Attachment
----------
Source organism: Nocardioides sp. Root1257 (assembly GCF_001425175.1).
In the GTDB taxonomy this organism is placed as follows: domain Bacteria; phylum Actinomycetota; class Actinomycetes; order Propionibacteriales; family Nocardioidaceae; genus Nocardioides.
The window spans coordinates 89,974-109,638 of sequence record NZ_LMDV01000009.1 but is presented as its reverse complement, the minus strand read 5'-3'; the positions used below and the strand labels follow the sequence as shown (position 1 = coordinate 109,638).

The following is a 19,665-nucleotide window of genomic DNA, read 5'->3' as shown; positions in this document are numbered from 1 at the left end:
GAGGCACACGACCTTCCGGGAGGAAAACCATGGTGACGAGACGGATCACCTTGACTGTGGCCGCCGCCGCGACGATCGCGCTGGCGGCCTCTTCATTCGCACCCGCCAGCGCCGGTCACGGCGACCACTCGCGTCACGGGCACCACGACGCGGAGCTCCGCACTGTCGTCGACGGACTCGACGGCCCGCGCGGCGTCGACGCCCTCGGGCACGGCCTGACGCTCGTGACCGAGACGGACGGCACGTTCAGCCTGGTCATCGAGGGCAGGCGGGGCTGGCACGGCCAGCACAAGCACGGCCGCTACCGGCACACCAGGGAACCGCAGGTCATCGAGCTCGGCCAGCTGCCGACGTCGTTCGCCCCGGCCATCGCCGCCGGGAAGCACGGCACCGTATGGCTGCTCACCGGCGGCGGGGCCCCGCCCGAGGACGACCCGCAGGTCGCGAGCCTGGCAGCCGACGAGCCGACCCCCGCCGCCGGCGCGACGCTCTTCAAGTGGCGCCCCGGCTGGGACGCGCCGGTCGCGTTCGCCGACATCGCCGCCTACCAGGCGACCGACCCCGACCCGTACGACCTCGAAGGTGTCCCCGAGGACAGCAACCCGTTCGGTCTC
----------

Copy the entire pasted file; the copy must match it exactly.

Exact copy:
Source organism: Nocardioides sp. Root1257 (assembly GCF_001425175.1).
In the GTDB taxonomy this organism is placed as follows: domain Bacteria; phylum Actinomycetota; class Actinomycetes; order Propionibacteriales; family Nocardioidaceae; genus Nocardioides.
The window spans coordinates 89,974-109,638 of sequence record NZ_LMDV01000009.1 but is presented as its reverse complement, the minus strand read 5'-3'; the positions used below and the strand labels follow the sequence as shown (position 1 = coordinate 109,638).

The following is a 19,665-nucleotide window of genomic DNA, read 5'->3' as shown; positions in this document are numbered from 1 at the left end:
GAGGCACACGACCTTCCGGGAGGAAAACCATGGTGACGAGACGGATCACCTTGACTGTGGCCGCCGCCGCGACGATCGCGCTGGCGGCCTCTTCATTCGCACCCGCCAGCGCCGGTCACGGCGACCACTCGCGTCACGGGCACCACGACGCGGAGCTCCGCACTGTCGTCGACGGACTCGACGGCCCGCGCGGCGTCGACGCCCTCGGGCACGGCCTGACGCTCGTGACCGAGACGGACGGCACGTTCAGCCTGGTCATCGAGGGCAGGCGGGGCTGGCACGGCCAGCACAAGCACGGCCGCTACCGGCACACCAGGGAACCGCAGGTCATCGAGCTCGGCCAGCTGCCGACGTCGTTCGCCCCGGCCATCGCCGCCGGGAAGCACGGCACCGTATGGCTGCTCACCGGCGGCGGGGCCCCGCCCGAGGACGACCCGCAGGTCGCGAGCCTGGCAGCCGACGAGCCGACCCCCGCCGCCGGCGCGACGCTCTTCAAGTGGCGCCCCGGCTGGGACGCGCCGGTCGCGTTCGCCGACATCGCCGCCTACCAGGCGACCGACCCCGACCCGTACGACCTCGAAGGTGTCCCCGAGGACAGCAACCCGTTCGGTCTC